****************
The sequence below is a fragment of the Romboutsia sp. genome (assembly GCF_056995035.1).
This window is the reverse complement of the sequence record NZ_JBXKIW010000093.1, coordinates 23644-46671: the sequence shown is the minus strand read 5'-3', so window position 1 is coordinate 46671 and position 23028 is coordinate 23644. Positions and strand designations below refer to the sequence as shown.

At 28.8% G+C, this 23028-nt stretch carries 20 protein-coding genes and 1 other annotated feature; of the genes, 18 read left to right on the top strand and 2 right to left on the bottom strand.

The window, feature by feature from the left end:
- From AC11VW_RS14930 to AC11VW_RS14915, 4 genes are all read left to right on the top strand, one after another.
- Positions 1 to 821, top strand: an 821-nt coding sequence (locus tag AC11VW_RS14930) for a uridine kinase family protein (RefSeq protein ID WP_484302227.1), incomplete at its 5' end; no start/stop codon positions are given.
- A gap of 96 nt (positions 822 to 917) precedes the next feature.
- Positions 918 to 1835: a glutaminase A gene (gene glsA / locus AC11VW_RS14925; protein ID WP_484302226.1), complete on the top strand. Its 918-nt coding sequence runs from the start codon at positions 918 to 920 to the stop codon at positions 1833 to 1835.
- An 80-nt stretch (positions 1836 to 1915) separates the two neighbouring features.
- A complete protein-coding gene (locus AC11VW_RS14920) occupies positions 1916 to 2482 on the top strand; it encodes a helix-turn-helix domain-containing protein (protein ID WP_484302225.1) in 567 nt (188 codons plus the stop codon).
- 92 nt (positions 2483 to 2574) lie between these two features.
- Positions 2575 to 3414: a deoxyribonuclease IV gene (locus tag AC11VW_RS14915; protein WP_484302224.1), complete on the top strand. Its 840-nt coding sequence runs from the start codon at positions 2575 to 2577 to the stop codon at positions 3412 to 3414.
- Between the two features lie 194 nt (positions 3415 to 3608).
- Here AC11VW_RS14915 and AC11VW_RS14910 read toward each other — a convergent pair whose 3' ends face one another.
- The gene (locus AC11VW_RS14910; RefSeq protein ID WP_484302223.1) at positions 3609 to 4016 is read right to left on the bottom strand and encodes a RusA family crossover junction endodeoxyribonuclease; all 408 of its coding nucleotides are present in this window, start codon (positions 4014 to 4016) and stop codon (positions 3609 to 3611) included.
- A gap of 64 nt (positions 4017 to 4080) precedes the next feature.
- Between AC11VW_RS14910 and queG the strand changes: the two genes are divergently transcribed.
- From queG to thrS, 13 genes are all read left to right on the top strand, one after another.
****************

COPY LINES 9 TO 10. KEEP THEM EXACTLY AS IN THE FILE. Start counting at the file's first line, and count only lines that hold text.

- An 80-nt stretch (positions 1836 to 1915) separates the two neighbouring features.
- A complete protein-coding gene (locus AC11VW_RS14920) occupies positions 1916 to 2482 on the top strand; it encodes a helix-turn-helix domain-containing protein (protein ID WP_484302225.1) in 567 nt (188 codons plus the stop codon).